The Unions have been massing in Lansing, the Capital of Michigan all day to demonstrate their objection to a new law giving people the freedom to decide for themselves whether they pay union dues or not. At issue is Michigan becoming the country’s 24th right to work state.
The Union leaders understand that many people will not join their organizations if not forced to by law.
Outside, two tents were torn down by protesting union members who have gotten more rowdy as the day goes on.
Multiple men grabbed a hold of sticks supporting the structures and unearthed them, sending them toppling to the ground. The second tent had people inside and a fight broke out after it came down.
One volunteer marshal got into the skirmish, trying to hold union members back, and another altercation broke out between a man and a woman.
Inside by late morning, confusion began to set in among the more than 2,400 protesters inside the Capitol as demonstrators used the human microphone technique, popularized during the Occupy Wall Street movement, to try to communicate the status of the bills being considered by legislators.
After several minutes of chanting, a woman wearing short pig tails in her hair walked onto the rotunda floor and incorrectly announced that the public sector section of legislation was approved.
“Shame!” and “kill the bill” chants began to fill the rotunda.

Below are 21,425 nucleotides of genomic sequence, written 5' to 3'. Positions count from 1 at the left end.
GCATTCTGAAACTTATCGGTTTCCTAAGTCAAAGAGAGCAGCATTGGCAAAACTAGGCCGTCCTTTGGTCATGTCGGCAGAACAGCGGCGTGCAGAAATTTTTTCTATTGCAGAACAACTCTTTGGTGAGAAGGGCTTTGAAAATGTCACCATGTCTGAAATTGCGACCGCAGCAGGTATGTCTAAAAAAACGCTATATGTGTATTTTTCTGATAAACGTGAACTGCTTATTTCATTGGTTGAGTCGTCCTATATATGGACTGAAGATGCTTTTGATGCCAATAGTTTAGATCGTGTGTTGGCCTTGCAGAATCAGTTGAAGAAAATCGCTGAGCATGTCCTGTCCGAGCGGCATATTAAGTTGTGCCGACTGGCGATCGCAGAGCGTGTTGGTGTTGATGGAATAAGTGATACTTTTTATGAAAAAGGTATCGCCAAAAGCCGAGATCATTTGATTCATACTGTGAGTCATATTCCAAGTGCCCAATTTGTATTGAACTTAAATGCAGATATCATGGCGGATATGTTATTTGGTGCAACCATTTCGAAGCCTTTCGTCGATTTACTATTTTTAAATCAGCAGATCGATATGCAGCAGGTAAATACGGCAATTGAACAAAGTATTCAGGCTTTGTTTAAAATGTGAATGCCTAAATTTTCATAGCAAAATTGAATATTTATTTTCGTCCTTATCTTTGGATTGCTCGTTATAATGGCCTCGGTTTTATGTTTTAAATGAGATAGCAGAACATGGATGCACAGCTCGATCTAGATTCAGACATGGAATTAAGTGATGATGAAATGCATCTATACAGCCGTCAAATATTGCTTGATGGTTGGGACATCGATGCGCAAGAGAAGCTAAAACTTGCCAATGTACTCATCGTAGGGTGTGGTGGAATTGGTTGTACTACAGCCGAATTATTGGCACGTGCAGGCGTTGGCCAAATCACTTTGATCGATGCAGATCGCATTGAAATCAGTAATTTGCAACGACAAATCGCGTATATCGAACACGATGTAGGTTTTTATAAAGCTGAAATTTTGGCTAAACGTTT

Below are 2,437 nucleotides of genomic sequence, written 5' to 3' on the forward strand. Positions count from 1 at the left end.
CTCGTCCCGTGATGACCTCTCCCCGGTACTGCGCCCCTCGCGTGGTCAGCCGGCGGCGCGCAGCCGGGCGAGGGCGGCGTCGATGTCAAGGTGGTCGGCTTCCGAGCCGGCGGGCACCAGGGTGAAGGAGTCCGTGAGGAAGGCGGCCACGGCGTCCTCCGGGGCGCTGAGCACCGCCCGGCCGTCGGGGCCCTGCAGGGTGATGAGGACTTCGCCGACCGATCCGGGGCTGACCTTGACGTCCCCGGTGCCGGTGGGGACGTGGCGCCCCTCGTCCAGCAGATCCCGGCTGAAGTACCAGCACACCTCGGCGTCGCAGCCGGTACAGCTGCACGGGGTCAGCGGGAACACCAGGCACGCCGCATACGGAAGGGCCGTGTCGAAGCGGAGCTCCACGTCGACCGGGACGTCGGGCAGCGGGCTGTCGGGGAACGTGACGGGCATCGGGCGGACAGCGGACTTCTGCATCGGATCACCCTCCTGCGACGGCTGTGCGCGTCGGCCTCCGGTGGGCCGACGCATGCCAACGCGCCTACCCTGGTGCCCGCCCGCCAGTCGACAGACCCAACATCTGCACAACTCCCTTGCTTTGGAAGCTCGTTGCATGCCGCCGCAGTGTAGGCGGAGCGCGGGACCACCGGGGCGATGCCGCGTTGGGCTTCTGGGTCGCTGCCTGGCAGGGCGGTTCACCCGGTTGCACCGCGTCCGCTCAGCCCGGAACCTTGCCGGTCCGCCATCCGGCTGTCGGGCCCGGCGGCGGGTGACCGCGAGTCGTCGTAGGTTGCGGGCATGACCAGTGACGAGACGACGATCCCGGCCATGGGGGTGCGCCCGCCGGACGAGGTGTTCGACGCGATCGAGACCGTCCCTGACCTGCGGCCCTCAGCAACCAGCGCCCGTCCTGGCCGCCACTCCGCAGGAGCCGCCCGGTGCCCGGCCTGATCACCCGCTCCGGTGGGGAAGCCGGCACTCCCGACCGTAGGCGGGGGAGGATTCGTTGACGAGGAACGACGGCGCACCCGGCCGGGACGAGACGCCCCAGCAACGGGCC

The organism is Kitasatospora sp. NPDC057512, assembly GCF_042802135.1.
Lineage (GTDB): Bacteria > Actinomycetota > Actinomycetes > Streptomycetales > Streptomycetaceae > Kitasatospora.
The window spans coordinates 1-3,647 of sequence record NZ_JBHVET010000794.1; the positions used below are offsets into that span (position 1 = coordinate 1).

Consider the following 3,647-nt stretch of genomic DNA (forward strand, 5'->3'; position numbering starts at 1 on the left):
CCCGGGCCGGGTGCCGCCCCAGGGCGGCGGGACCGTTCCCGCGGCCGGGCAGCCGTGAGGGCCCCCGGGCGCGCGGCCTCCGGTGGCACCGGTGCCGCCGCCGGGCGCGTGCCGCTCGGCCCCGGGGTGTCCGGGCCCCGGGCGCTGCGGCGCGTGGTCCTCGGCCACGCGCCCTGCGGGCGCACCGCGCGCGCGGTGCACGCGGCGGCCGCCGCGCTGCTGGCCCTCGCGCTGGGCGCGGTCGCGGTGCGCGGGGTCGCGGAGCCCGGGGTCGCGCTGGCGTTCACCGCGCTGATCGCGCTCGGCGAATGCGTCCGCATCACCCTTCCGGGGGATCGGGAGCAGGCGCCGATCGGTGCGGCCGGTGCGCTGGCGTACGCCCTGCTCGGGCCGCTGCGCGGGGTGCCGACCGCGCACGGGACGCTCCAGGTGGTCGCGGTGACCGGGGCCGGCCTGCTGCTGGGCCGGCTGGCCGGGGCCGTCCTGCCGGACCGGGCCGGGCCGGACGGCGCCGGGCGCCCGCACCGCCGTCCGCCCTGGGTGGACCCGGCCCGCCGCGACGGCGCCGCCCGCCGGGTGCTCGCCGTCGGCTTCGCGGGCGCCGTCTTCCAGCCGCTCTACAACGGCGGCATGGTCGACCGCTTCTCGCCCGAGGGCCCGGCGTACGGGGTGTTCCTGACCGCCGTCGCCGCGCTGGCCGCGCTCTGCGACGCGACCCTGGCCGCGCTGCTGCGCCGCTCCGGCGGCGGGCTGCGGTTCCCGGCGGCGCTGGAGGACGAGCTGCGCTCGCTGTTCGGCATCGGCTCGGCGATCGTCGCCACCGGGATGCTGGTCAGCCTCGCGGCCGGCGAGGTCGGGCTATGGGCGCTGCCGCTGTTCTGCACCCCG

Shame? I wonder what happened to freedom of choice? I thought the constitution guaranteed that we could assemble (or not assemble) with whomever we chose to—well not according to the unions.
Michigan State Police said the public were allowed to enter the Capitol from the east side as authorities stepped up restrictions on entrance into the building to avoid situations similar to Thursday when tempers flared and eight protesters were pepper-sprayed after trying to rush past troopers into an unauthorized entrance of the Capitol, Capt. Herold Love said Tuesday.
“We have heard reports of anywhere from 7,000 to 10,000,” Love said of crowd expectations. “Either way, we’ll be prepped for the max.”
Lansing police are estimating the protests could attract up to 30,000 union members from across the Midwest and right-to-work advocates mobilized by the state Republican Party.
“Our game plan is to allow everyone to express their constitutional rights safely and orderly,” said Adamczyk, whose agency was criticized for blocking entrance to the Capitol on Thursday during the first day of union protests against the right-to-work bills.
Not all the protesters were against the bill:
Don Peterson, 73, of Williamston, was also among a handful of people who started the line to get into the Capitol just after 5 a.m.
The retired writer says right-to-work is “morally right” to allow workers to decide whether to financially support labor unions that negotiate contracts in the workplace.
“Why should a person be a slave to unions because he or she wants to work,” Peterson asked. “People should have the right to work without having to pay union dues.”
Understand this legislation has nothing to do with busting unions and everything to do with free choice. The bill will be passed today and it will be a great moment for freedom in Michigan.
In the video below we see the union members attack Steven Crowder: